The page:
England Under-21 manager Aidy Boothroyd believes Manchester City starlet Phil Foden will remain with the junior team for now, rather than making the step up to the full international side. Foden was left out of the starting XI for England’s second game at the U21 European Championships, despite scoring a wonderful goal in their first game against France. Defeats in both games left England eliminated from the tournament at the first hurdle. Article continues below Editors’ Picks ‘There is no creativity’ – Can Solskjaer get Man Utd scoring freely again? ‘Everyone legged it on to the pitch!’ – How Foden went from Man City superfan to future superstar Emery out of jail – for now – as brilliant Pepe papers over Arsenal’s cracks What is Manchester United’s ownership situation and how would Kevin Glazer’s sale of shares affect the club? Boothroyd left Foden out because he believed the 19-year-old stood a “really strong chance of being injured” and thinks that he will remain with the setup for the foreseeable future as they look to qualify for the next edition of the competition. “I think his next three to six months will be an indicator of where he gets to and what he is ready for internationally,” Boothroyd told a press conference. “But, right now, September-time, I’d imagine he’ll be with me.” The former Watford boss has two years to run in his current contract with the Under 21’s and intends to see it through. Despite the disappointment of an early exit in Italy Boothroyd believes his team is functioning well in terms of developing a culture and style of play right the way through the age groups to the full national side. “We are asking [the players] to take the ball off the goalkeeper in World Cup finals in front of millions of people. We have got to grow them and allow them to have their say,” the-48-year-old continued. “The job of the reserve team coach, me, is to get players into that team and to try to win games. “The Under-20s, Under-19s, Under-18s, because their teams have done well have been pushed up to me. “Gareth [Southgate] has obviously taken the best players that he wants and he needs. There is a lot of thought that goes into it.” Foden, who forced his way into the first-team reckoning at City last season, will hope to be a part of that pipeline, but his current international boss believes he may have to wait to represent the first team.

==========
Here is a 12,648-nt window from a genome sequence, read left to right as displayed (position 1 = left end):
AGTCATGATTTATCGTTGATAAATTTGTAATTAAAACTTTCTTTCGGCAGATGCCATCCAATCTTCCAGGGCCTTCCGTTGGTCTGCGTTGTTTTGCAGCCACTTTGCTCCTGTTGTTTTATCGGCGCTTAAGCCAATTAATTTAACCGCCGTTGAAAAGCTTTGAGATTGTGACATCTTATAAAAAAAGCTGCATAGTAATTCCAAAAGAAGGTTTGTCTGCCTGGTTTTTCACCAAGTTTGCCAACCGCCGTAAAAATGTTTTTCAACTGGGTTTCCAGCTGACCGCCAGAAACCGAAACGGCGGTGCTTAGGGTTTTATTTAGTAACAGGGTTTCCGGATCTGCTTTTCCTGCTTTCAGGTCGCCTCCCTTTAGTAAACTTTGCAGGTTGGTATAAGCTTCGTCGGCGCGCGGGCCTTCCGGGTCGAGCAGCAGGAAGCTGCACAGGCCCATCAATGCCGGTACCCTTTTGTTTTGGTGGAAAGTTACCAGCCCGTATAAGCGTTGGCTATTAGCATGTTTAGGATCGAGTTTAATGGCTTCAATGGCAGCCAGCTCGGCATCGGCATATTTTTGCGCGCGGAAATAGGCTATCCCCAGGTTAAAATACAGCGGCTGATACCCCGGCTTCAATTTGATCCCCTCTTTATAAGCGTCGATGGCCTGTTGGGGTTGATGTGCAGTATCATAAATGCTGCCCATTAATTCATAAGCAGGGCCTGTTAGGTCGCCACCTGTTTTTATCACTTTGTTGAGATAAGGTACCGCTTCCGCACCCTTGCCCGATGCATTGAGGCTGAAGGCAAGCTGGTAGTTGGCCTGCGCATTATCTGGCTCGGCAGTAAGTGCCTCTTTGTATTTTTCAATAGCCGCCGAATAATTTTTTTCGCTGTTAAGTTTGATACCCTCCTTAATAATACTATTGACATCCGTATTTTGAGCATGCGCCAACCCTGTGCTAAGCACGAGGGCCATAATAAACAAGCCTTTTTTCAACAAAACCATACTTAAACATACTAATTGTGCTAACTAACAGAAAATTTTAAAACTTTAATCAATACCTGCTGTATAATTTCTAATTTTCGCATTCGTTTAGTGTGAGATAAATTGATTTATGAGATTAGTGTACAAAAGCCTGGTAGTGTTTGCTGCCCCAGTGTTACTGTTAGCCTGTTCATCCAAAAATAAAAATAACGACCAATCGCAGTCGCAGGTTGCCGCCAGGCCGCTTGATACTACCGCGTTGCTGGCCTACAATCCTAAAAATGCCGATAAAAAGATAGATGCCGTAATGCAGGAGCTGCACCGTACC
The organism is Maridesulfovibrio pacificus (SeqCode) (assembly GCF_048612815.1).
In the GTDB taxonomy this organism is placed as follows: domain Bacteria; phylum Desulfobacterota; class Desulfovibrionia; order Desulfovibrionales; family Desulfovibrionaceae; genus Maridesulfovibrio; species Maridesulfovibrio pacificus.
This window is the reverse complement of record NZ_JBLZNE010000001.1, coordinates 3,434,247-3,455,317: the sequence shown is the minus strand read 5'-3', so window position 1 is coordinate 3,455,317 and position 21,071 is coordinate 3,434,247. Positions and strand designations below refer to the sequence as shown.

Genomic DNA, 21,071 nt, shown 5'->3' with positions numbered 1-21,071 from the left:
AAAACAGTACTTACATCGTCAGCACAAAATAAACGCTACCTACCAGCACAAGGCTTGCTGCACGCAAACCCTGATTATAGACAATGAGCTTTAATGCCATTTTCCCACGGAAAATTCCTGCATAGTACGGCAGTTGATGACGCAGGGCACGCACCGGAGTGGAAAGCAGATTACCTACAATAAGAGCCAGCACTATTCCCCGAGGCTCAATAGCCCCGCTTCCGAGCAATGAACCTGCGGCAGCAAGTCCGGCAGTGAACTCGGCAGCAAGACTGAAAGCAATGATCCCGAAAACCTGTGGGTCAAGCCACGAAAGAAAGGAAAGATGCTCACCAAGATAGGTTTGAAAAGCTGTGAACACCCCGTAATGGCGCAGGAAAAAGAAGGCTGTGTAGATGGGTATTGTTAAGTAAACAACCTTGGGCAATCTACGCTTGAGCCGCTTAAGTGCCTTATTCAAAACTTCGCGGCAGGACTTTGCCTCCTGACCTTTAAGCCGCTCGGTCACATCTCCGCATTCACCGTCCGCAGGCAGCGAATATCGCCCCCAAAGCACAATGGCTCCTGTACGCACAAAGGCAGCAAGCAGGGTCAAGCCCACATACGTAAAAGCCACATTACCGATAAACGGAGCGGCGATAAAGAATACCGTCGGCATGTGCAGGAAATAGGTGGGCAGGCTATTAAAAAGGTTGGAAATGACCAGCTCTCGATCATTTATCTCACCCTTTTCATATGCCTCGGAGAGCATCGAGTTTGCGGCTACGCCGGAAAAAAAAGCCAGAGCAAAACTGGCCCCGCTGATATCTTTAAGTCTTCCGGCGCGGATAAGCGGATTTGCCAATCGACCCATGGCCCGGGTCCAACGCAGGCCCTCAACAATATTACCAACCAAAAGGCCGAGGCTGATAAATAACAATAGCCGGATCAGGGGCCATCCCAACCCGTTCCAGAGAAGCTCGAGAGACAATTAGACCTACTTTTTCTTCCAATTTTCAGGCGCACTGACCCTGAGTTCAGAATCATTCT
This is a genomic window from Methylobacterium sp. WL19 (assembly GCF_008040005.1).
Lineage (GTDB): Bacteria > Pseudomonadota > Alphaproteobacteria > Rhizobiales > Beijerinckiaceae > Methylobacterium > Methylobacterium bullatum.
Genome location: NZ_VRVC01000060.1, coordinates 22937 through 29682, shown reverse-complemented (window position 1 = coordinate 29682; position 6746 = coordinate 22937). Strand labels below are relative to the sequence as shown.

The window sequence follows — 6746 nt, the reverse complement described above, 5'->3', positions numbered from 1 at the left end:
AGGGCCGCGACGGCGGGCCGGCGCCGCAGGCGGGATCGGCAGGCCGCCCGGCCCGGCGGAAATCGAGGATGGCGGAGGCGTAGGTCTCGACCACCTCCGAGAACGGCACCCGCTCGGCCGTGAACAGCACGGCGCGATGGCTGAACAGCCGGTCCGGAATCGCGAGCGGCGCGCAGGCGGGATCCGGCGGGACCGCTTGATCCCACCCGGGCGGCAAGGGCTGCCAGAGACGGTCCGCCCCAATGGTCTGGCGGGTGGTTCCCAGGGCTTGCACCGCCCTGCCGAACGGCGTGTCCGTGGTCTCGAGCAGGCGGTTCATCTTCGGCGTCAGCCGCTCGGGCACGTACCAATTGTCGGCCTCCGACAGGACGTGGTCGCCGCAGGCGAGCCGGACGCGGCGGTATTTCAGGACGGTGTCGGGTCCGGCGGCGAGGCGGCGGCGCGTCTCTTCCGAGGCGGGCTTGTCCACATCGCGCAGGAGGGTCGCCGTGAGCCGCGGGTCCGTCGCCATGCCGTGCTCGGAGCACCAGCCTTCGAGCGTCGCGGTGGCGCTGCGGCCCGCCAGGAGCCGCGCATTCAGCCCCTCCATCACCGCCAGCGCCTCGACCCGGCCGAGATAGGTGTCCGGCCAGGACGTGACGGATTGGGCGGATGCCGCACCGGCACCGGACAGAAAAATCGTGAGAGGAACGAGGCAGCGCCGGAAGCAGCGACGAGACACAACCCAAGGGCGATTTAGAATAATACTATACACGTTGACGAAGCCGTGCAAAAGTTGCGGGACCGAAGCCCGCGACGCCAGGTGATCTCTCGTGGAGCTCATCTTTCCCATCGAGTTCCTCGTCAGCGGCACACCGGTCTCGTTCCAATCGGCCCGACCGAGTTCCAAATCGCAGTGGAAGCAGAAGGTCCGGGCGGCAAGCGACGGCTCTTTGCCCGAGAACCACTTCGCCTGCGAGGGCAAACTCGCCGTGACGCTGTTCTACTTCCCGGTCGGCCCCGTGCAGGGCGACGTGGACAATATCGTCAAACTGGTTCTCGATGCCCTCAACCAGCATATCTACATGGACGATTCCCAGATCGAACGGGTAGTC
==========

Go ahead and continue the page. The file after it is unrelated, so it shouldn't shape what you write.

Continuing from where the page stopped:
Pawel Adamowicz, had been mayor since 1998, and according to Montserrat Feixas Vihe, UNHCR Regional Representative for Central Europe, “he received hate mail for his pro-refugee stance, but did not weaken in his belief that integration – which brings with it new talents, new skills, new colours, new languages, and a new mentality – was a winning proposition for everyone in his city.”According to news reports, the alleged assailant, is a 27-year-old Gdansk native, with a track record of violence, who was released from prison only last month. The UN Refugee Agency, is deeply shocked and saddened to hear that the Mayor of Gdansk, Pawel Adamowicz, has died – UNHCR statementAfter attacking Mr. Adamowicz on stage, in front of hundreds of onlookers, he told the crowd that he held a grudge against the mayor’s former political party, after he was imprisoned in 2014 for violent offences. There is no evidence so far, that his attack on the mayor was politically motivated.There has been an outpouring of grief across Poland following the assassination, with President Andrzej Duda, reportedly describing it as an “evil hard to imagine”. He has declared the day of the mayor’s funeral, a day of national mourning.The UNHCR statement said that agency staff were “deeply shocked and saddened” at the news of the Mayor’s death.Mayor Adamowicz launched the Gdansk “Immigrant Integration Model” after meeting Pope Francis in 2016, a model that has inspired other Polish cities, said UNHCR, adding that “our thoughts are with his family, friends and colleagues.”In February last year, UNHCR published this story about Mr. Adamowicz’s efforts to show “a new kind of solidarity” with migrants and refugees, building on the city’s famous legacy as a birthplace of the struggle to throw off Communist dictatorship.“For me, it is all about the moral arguments,” he told the agency, adding that the integration model, which was subsequently taken up by other cities in Poland, needed to be established.“Most important are our Christian values, the humanitarian obligation to help people. I felt it was up to us to take a lead,” he said.